A few hours after the second batch came into force, US Secretary of State Mike Pompeo announced the US Treasury Department had blacklisted some 700 individuals and entities in the shipping, aviation, banking and oil sectors.
"Iran's crude oil exports have fallen to one million bpd (barrels per day), which will soon stifle the country's main income," Pompeo said. He added that the SWIFT banking network also suspended the services of the Iranian banks on the US sanctions list, which would isolate Iran from the world monetary system.
Four nightmare scenarios ahead of Iran
The second set of sanctions has put Tehran in a tight corner similar to that of 2012, when Iran was brought to the negotiating table to enter into an agreement with Washington and the European Union in a bid to put an end to its economic collapse.
On the same day in November 1979, President Jimmy Carter's administration froze Iranian assets in response to the Hostage Crisis in which 52 American diplomats and citizens were held hostage in the US embassy in Tehran.
The US continued to put more pressure on Iran in the late 1990s and early 21st century under the administrations of Clinton and Bush.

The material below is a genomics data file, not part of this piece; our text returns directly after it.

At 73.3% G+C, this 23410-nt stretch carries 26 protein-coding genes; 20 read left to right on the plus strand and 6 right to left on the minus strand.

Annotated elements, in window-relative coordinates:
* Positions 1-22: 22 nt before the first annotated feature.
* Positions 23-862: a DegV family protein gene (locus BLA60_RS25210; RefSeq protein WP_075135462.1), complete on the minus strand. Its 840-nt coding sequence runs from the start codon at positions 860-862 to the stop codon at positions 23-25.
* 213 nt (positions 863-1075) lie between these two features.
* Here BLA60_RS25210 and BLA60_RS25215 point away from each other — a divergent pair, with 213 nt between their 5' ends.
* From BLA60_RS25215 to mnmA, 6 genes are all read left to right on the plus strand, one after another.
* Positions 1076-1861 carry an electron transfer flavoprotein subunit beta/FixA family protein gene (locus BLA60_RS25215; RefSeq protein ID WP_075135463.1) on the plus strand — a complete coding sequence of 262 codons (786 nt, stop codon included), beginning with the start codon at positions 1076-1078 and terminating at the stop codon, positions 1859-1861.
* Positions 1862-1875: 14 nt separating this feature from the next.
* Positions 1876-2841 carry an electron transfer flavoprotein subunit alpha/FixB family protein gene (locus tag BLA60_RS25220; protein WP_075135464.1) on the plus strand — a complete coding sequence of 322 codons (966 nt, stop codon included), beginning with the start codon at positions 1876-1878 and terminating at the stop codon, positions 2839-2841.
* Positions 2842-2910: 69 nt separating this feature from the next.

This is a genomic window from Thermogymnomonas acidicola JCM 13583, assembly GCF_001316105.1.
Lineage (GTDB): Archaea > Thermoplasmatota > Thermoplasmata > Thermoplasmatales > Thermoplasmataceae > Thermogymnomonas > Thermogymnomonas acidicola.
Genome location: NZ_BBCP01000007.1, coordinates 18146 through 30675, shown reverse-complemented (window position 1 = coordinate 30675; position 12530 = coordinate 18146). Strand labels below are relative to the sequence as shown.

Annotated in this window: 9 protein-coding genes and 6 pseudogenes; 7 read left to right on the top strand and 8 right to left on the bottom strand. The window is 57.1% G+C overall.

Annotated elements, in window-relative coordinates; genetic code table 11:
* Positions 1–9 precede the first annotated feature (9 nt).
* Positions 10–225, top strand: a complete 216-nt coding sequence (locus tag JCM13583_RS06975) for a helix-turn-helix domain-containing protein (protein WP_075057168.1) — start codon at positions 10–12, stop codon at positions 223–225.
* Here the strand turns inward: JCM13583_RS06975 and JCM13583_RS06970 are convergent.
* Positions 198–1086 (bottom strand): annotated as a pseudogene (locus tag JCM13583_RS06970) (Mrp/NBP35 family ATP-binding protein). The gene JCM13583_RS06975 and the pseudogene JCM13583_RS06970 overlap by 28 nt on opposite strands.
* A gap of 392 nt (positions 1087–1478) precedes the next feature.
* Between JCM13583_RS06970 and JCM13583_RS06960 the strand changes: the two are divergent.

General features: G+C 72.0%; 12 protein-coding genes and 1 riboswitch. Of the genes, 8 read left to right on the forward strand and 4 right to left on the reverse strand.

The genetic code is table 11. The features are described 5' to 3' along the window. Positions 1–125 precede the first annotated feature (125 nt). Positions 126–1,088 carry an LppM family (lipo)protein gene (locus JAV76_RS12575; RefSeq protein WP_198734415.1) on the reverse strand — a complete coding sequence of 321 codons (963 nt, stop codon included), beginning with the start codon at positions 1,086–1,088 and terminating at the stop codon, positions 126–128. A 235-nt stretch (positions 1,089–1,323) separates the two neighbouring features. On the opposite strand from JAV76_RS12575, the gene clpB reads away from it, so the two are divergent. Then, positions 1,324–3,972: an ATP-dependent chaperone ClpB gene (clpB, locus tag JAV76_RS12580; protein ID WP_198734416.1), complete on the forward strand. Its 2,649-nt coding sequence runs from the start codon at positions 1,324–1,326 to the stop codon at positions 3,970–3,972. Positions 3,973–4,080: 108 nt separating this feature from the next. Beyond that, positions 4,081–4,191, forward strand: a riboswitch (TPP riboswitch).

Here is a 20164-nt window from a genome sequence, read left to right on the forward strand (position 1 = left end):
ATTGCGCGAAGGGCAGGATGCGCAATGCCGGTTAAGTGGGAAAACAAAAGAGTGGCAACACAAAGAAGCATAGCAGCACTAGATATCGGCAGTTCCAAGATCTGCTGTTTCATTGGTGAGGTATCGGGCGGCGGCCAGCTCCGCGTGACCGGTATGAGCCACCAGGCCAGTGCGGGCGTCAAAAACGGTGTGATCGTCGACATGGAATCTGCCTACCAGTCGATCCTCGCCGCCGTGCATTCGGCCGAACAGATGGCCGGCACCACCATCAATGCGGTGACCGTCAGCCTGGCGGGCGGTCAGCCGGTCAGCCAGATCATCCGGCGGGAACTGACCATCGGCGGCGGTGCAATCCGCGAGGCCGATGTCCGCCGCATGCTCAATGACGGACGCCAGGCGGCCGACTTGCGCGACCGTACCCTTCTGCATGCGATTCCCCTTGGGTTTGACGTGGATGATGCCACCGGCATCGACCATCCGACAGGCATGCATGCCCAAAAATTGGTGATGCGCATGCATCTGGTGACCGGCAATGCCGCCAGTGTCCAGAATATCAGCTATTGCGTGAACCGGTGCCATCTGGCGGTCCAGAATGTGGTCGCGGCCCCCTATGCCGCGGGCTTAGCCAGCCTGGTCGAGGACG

When President Barak Obama assumed office, he found a good opportunity in those sanctions to deter Iran and force it to limit its nuclear activities and grant access to international inspectors, something which Iran refused to comply with.
Diab told 7Dnews that one of the expected scenarios is that Iran will reluctantly accept to go back to the negotiating table as it did in 2013. Until this happens, Trump will seek to rally Europe behind him to put inescapable pressure on Tehran.
The first scenario is the most desirable for the US administration as it will put an end to the potential threat in Iran's possession of nuclear weapons and its ballistic missile programme. In this context, the US sanctions aim at forcing the Islamic Republic to change its "malign activities" and policies in the region, according to Pompeo.
In a statement to 7Dnews, Mohamed Hamed, an expert in international relations, pointed out that the second scenario ahead of Tehran is to turn to international courts, the United Nations and its European partners. Hamed, however, sees that this will not be of any avail due to Iran's recent terrorist activities in Europe.
"The US administration fully intends to curb Iran's influence that destabilizes the region and to bring its terrorist activities to a halt," Hamed said.
The third scenario, described by Hamed as "disastrous", is adapting to the US sanctions. "However, it's unlikely that Iran will adapt to such tough sanctions when the public anger has already been on the rise since the end of the last year due to the crumbling economic conditions."
The fourth scenario, and the most likely to happen, is that Iran will try to smuggle its oil out of the country via ghost ships or fake companies. "This scenario, though, won't last long before being discovered," Hamed said.
The question that now poses itself is what scenario Iran will choose in order to face these tough sanctions, dubbed as the "strongest" ever imposed by the United States against Iran.